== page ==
Metropolitan authorities temporarily ordered all cars to remain idle one day a week in response to this notoriously smoggy capital’s worst air-quality crisis in over a decade.
Until now vehicles have been exempt from Mexico City’s “no circulation” rules if owners obtain a holographic sticker from a smog-check center certifying them as lower-emission.
But the Environmental Commission of the Megalopolis, a cross-government agency comprising the capital and surrounding suburbs that together are home to more than 20 million people, said in a statement that all cars must now comply, even if they have the exemption sticker. Vehicles will also be forced from the roads one Saturday a month.
It also lowered the threshold at which alerts will be declared and predicted that atmospheric conditions will continue to favor the build-up of contaminants during the current dry season.
The measure took effect Tuesday and will run until June 30, around the time that summer rains typically arrive and improve the region’s air quality significantly.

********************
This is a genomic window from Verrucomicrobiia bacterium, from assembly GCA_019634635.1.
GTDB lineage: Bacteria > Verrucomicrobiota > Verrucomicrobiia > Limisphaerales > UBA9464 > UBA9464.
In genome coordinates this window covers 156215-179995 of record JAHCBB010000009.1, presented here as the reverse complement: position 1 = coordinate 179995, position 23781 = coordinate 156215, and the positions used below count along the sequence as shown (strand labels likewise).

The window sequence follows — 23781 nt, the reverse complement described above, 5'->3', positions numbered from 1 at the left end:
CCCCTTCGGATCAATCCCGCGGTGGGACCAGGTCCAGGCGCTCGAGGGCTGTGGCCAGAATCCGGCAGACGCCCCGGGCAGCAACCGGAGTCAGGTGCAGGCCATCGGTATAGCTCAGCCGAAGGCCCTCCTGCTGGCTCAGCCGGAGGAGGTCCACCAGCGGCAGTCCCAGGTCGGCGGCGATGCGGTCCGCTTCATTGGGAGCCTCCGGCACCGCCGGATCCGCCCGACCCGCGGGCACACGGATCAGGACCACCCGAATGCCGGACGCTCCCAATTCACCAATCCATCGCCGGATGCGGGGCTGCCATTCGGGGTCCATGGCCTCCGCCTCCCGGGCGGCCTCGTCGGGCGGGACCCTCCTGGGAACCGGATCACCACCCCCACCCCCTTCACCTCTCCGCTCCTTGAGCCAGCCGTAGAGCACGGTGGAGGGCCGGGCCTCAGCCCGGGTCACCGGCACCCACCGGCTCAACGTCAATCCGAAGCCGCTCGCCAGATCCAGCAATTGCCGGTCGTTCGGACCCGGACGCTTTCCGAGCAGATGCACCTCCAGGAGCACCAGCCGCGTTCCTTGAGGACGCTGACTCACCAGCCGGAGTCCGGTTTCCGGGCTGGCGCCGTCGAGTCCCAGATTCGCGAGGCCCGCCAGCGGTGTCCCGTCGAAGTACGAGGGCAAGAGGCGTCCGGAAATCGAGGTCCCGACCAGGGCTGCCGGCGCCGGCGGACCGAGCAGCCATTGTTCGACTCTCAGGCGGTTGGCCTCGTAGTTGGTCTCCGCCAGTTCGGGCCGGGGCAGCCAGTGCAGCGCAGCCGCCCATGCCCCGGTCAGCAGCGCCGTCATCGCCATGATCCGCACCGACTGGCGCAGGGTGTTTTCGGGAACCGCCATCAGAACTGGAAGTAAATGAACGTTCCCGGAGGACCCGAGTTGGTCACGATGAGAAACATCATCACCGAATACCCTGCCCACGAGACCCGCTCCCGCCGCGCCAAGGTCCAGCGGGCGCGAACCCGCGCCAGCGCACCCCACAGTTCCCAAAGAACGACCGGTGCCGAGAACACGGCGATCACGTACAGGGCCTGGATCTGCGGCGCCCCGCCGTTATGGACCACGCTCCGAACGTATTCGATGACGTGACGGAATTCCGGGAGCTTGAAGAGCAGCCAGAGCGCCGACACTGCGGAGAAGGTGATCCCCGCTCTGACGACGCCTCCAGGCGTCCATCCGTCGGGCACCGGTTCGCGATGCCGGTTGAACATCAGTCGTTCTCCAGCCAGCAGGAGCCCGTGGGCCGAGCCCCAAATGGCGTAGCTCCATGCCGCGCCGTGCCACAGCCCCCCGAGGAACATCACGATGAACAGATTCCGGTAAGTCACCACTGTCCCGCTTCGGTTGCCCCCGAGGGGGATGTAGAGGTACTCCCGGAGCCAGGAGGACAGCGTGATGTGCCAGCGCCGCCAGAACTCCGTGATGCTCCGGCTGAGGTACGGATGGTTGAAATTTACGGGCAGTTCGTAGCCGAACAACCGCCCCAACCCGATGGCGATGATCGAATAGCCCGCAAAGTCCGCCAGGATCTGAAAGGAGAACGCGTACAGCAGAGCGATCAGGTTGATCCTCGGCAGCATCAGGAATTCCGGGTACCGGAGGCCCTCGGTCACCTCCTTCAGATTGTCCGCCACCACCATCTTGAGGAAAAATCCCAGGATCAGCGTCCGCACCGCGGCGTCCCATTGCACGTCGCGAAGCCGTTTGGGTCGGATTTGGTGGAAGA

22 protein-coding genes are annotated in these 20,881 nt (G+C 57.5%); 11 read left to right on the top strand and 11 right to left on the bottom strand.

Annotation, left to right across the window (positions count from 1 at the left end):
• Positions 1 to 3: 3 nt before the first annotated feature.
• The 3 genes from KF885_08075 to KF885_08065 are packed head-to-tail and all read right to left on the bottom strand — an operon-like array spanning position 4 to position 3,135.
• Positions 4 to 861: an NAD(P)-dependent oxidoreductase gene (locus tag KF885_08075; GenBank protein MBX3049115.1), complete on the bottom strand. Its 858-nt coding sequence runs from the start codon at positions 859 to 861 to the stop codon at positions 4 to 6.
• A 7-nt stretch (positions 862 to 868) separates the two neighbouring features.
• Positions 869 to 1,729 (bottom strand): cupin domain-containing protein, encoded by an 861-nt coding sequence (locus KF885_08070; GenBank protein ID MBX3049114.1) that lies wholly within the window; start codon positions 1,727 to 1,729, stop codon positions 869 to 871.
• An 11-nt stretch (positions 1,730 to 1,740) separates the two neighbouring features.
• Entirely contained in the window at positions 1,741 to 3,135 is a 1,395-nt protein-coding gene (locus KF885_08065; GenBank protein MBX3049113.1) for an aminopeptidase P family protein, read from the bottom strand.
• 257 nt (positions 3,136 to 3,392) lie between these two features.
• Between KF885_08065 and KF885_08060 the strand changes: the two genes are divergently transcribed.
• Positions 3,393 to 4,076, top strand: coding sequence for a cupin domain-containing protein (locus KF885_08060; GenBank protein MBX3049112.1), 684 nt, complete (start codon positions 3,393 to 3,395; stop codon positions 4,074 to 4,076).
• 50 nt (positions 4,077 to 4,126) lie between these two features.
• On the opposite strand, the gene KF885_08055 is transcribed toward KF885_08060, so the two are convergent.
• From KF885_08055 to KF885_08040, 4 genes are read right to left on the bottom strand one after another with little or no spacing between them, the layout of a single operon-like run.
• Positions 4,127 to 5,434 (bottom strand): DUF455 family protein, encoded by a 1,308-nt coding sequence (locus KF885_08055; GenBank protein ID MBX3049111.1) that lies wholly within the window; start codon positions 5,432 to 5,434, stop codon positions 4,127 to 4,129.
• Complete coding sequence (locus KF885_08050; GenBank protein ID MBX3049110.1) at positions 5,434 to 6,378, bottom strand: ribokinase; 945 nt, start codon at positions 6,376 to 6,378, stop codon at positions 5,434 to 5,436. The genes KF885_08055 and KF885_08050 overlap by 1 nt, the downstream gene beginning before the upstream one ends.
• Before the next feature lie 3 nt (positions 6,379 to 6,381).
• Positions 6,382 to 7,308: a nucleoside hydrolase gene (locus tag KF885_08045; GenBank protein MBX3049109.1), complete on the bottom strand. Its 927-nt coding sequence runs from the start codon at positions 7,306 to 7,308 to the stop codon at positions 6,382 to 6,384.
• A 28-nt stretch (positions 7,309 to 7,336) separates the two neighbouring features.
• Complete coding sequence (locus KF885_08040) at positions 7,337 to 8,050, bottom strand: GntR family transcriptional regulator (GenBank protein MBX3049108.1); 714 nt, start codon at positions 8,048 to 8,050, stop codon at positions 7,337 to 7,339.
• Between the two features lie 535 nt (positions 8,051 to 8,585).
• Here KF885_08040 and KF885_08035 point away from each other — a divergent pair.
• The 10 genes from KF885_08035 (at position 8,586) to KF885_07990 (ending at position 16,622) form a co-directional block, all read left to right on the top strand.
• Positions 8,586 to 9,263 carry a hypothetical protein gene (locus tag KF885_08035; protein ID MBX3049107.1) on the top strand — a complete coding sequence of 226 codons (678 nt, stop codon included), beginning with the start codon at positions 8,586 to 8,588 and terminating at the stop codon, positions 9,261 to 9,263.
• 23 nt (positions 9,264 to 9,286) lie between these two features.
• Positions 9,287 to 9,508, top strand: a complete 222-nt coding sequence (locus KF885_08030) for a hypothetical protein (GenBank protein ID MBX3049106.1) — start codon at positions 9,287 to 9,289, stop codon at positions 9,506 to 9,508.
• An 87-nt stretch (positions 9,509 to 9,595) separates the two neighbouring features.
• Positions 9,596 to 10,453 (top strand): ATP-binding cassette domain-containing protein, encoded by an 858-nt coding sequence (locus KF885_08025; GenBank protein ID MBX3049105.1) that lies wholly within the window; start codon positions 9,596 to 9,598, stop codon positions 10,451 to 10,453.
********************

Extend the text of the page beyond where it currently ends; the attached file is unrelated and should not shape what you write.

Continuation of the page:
Officials have been meeting to consider anti-pollution measures since a Phase 1 emergency due to high ozone levels — the first since 2005 — was declared two weeks ago, when warm temperatures and still air left pollution trapped in Mexico City’s volcano-ringed valley.
At the time, government officials and environmental activists pinned at least some of the blame on a Supreme Court decision last year that overturned a rule barring all cars over eight years old from the streets one day a week.
The ruling is said to have put an extra 1.4 million vehicles back on the roads each day.
Smog levels dropped significantly during Easter Week, when much of Mexico City empties out due to the holiday. But on Wednesday afternoon authorities were reporting a pollution index of 108 — officially “bad,” though about half the levels recorded at the peak of the Phase 1 alert.
The commission said that starting July 1, more modern technology will be put in place at smog-check centers. Vehicles are supposed to get checked every six months, though it’s common knowledge that for a bribe of $20 or so drivers can ensure a car comes out “clean.”
“The definitive ‘no circulation’ program will align with the new rule for vehicular verification that will be presented soon,” federal Environment Secretary Rafael Pacchiano tweeted.
Pacchiano said that in addition to Wednesday’s emergency measures, authorities are working on medium-term solutions including improvements to public transportation.